"Witch! Witch!" The cry was among the walkers, but he didn't bother to track it down. It was no longer a fighting word to Hammen. He wore it like a badge of honor. It tasted of brass, but it gleamed on him. A puzzled growl came from the Familiar at his heels. The dog could never understand how people could hate Hammen. Lad, the dog, often asked Hammen how anyone could possibly hate Hammen, and Hammen always told him to shut up; he couldn't understand—he was only a dog. The walk ramp was crowded this afternoon with people fresh from the transmatter stations, eager to tell themselves they were walking on a strange planet. Hammen passed among the nudists, the cavaliers, the zip-suiters, the zoot-suiters, the Ivy-coated, the Moss-covered, walking not for novelty or exercise but because he preferred to go everywhere under his own power. Even to the stars....

Traitor's Choice

by Paul W. Fairman

14 minute read

The phonovision bell rang. Reed Kendall reached for the switch, not taking his eyes off the blueprint that lay on his desk. He spoke absently. "Yes?" The reply came sharp and cold. "I'd suggest you stop what you're doing and pay attention to me." Kendall raised his head and looked at the screen. The image that faced him was that of a man; a tall man in ordinary street clothes, but wearing an odd silver mask over his face. Kendall made no effort to hide his annoyance. This was no time for jokes. Some lab comedian with time on his hands. "Now listen here! I'm busy and I'm in no mood to—" "Shut up!" The tone was sharp, brutal, contemptuous. It stiffened Kendall, then eased him slowly back into his chair. "What do you want?" "That's better." "Take that absurd mask off." "I'll leave it on." "Then get this over...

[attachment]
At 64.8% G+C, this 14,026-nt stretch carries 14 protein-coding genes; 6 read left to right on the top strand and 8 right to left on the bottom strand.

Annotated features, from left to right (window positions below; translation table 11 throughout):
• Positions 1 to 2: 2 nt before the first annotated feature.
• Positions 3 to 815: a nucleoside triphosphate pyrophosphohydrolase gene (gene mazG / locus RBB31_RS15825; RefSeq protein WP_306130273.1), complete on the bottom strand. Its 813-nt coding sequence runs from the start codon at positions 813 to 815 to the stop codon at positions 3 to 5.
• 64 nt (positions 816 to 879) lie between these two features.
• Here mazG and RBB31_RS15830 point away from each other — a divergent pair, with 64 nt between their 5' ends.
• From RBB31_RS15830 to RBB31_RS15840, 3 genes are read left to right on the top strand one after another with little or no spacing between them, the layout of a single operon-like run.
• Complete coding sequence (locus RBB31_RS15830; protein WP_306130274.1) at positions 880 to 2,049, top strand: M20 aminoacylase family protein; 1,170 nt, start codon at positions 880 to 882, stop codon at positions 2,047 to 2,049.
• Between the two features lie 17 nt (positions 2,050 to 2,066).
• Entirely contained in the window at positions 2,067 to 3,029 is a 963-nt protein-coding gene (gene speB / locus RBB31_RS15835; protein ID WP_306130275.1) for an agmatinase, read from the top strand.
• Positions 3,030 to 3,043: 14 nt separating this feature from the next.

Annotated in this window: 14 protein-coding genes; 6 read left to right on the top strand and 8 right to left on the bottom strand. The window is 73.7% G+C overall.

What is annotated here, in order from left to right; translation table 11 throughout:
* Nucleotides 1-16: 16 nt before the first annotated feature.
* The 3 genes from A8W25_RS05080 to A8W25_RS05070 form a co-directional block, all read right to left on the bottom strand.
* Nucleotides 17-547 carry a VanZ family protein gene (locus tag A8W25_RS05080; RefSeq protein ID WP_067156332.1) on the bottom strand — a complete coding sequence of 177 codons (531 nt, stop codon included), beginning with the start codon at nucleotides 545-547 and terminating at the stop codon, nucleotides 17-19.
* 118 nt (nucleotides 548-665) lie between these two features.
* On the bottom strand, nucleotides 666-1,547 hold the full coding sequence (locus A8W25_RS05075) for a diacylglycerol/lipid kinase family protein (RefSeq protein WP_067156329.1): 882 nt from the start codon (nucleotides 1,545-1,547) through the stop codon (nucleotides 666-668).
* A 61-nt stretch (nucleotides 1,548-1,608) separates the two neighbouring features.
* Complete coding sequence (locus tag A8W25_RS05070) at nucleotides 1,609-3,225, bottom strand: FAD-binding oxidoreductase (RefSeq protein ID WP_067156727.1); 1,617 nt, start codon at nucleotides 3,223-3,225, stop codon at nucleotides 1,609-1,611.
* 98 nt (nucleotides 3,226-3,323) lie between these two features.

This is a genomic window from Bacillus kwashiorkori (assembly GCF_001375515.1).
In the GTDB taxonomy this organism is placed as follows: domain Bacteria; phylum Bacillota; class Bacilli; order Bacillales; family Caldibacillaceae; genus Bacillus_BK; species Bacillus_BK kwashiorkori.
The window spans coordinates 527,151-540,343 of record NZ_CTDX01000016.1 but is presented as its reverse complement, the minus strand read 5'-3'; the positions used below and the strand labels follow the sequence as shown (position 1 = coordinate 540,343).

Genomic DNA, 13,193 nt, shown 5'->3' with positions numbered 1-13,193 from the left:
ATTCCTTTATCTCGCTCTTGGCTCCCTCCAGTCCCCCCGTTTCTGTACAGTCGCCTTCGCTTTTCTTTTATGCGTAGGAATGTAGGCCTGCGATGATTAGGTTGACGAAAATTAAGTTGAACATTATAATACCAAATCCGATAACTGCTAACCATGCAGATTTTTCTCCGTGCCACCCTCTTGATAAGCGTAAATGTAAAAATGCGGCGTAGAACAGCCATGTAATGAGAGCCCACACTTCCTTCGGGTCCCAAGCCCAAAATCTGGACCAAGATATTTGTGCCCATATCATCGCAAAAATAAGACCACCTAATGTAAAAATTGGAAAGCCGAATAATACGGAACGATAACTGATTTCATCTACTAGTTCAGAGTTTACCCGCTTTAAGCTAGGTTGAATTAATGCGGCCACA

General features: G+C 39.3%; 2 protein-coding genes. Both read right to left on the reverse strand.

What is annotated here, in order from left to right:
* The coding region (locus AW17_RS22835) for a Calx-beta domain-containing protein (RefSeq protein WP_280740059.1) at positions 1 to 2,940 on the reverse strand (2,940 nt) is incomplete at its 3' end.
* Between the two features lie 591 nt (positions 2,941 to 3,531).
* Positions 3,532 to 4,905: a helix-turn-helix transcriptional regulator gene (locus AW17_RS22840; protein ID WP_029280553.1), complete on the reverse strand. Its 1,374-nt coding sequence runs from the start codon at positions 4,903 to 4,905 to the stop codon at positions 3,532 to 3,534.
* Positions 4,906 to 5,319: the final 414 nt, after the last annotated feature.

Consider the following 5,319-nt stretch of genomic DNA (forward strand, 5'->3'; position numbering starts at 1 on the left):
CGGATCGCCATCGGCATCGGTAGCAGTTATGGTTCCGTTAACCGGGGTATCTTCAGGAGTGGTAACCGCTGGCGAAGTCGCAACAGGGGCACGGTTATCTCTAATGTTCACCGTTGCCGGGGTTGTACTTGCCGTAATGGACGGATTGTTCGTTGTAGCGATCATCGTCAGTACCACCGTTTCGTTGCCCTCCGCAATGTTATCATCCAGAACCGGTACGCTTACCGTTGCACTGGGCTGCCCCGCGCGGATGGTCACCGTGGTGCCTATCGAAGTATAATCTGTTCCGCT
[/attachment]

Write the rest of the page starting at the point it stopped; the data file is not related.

The Angel Of Terror

by Edgar Wallace

6 minute read

The hush of the court, which had been broken when the foreman of the jury returned their verdict, was intensified as the Judge, with a quick glance over his pince-nez at the tall prisoner, marshalled his papers with the precision and method which old men display in tense moments such as these. He gathered them together, white paper and blue and buff and stacked them in a neat heap on a tiny ledge to the left of his desk. Then he took his pen and wrote a few words on a printed paper before him. Another breathless pause and he groped beneath the desk and brought out a small square of black silk and carefully laid it over his white wig. Then he spoke: "James Meredith, you have been convicted after a long and patient trial of the awful crime of wilful murder. With the verdict of the jury I...

The Day Of The Dog

by Anderson Horne

16 minute read